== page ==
"Remember how you might comfort a children who has been hit by a pitch in a baseball game?" he said. "They're scared and sobbing, and what does the coach say? He says 'Breath.' "


Descending into the ice bath activates the sympathetic division of the autonomic nervous system -- the same circuits that create the fight, flight, freeze, or fawn response to stress. You can see Porter's gasp reflex in the accompanying video of his first ice bath. He's being coached by Jerame Mudick, a certified Wim Hof Instructor and an experienced cold guide.


Mudick's advice? Breathe.


Ice bath for anxiety?

My own experience of the ice bath is now more relevant to my psychology than to my metabolism. I've already reduced my Prostate Specific Antigen (PSA), and elevated my testosterone. Despite still being overweight, I'm metabolically very healthy.


Given my practice of daily ice baths, I can only assume that I'm cold-acclimated with plenty of brown fat, and that my mitochondria are in great shape.


But there are days when I go into my ice bath and start shivering in the first 45 seconds.


What's going on?


Those are the days when I'm stressed. Maybe I'm feeling anxious, or lonely, or I've just had an argument with a loved one, or I'm feeling inadequate in some way.


Those are the days when I let the shiver come. I welcome the possibility of the stress release and (as Levine says) the reset to my central nervous system. While it is true that it's impossible to stay in a low mood when cold water therapy is giving you a 3x dopamine boost, it may be that, like Levine, shivering resets my central nervous system and saves me the trouble of carrying an unresolved stress experience into the rest of my day.


Ice Bath Shiver Protocols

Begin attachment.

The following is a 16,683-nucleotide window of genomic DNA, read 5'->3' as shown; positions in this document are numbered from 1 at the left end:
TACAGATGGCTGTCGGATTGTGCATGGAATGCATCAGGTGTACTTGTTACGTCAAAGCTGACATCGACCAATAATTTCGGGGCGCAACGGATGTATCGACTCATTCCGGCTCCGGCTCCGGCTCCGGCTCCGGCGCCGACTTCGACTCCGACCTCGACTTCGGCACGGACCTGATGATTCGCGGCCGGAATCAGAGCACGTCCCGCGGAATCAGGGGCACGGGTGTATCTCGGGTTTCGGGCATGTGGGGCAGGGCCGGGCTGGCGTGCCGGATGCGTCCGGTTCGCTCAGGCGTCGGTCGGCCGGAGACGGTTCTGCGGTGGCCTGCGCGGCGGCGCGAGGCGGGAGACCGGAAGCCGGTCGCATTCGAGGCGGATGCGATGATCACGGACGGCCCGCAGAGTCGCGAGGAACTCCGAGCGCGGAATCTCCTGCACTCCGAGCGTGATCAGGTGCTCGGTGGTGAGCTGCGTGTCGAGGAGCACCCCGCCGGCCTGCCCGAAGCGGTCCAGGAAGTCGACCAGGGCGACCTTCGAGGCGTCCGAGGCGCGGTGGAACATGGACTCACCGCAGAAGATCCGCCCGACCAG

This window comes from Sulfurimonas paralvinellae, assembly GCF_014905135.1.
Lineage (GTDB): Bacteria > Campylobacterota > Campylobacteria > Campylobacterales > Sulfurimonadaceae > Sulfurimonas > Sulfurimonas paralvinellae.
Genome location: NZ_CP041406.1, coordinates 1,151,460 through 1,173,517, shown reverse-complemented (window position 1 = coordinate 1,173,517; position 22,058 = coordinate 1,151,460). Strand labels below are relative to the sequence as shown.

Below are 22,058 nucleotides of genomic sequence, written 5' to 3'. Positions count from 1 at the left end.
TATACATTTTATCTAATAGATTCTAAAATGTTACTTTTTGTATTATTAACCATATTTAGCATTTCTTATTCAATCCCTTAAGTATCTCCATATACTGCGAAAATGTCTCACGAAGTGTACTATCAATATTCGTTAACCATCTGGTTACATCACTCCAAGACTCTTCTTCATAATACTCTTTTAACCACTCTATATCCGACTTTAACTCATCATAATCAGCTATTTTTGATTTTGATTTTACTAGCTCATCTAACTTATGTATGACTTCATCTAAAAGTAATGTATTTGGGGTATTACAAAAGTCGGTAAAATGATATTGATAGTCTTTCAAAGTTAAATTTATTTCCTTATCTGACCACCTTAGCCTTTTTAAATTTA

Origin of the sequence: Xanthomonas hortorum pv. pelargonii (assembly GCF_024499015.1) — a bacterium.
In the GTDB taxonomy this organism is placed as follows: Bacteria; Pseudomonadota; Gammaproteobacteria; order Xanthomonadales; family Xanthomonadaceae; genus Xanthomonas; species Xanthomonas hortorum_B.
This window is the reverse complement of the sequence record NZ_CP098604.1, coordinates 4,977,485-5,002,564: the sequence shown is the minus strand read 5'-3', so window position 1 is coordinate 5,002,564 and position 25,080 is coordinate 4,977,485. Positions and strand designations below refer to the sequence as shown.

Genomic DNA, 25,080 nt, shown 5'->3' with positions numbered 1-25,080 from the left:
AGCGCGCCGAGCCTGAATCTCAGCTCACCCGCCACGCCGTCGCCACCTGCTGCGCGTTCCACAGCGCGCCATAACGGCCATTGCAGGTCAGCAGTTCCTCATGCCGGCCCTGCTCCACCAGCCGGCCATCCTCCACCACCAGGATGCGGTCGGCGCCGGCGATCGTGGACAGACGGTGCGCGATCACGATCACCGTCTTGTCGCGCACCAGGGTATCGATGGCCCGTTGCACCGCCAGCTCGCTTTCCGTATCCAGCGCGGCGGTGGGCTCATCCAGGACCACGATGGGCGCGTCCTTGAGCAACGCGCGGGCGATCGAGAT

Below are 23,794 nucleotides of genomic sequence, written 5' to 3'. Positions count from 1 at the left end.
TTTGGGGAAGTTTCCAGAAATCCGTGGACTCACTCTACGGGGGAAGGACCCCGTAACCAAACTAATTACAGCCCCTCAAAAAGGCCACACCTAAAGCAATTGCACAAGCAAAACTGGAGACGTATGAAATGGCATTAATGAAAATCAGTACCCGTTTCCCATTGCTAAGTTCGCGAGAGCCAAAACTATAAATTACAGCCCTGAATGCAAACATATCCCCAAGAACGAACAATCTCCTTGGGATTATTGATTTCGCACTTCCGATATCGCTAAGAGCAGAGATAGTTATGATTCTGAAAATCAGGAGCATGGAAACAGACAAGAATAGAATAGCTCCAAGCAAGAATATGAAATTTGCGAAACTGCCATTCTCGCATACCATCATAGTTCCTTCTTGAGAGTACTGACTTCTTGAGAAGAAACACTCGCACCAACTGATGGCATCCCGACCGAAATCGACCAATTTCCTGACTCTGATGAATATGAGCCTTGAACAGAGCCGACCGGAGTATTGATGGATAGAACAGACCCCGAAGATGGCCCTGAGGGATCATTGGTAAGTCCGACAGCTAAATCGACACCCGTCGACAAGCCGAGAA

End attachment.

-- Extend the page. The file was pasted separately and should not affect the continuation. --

When to allow shivering? When to resist the urge?

When you're beginning your cold therapy practice, don't worry about shivering. When you feel the shiver reflex, you know you've activated your sympathetic nervous system, put yourself into thermal deficit, and your body has started thermogenesis. Like the subjects in the cold-acclimation studies, your body has begun the process of beiging white fat and recruiting brown fat. Between seven and ten days later, you will have shifted your thermogenesis from shivering to non-shivering dominant.


Once you've become acclimated to the cold, and you have non-shivering thermogenic capacity, resisting the shiver reflex with structured breathing will strengthen your parasympathetic nervous system, increase your heart rate variability and strengthen your vagal tone. By practicing interoception -- i.e., increasing awareness of your body and the sensations or feelings within it -- and using your shiver reflex as biofeedback, you will build psychological resilience against stress (Pinna & Edwards 2020).


However, on the bad days, when anxiety has got a grip on your emotions, or you have an audition, a major presentation, or difficulty of overcoming a loss, a failure, a mistake, or a major rejection, and you feel the weight of shame on your shoulders...


... those are the days when you can set an intention for your ice bath: "Today, I am here to shiver."


Your nerves might thank you for it.

 

About the Author

Thomas P Seager, PhD is an Associate Professor in the School of Sustainable Engineering at Arizona State University. Seager co-founded the Morozko Forge ice bath company and is an expert in the use of ice baths for building metabolic and psychological resilience.




3,262 views0 comments

Recent Posts

See All

コメント


bottom of page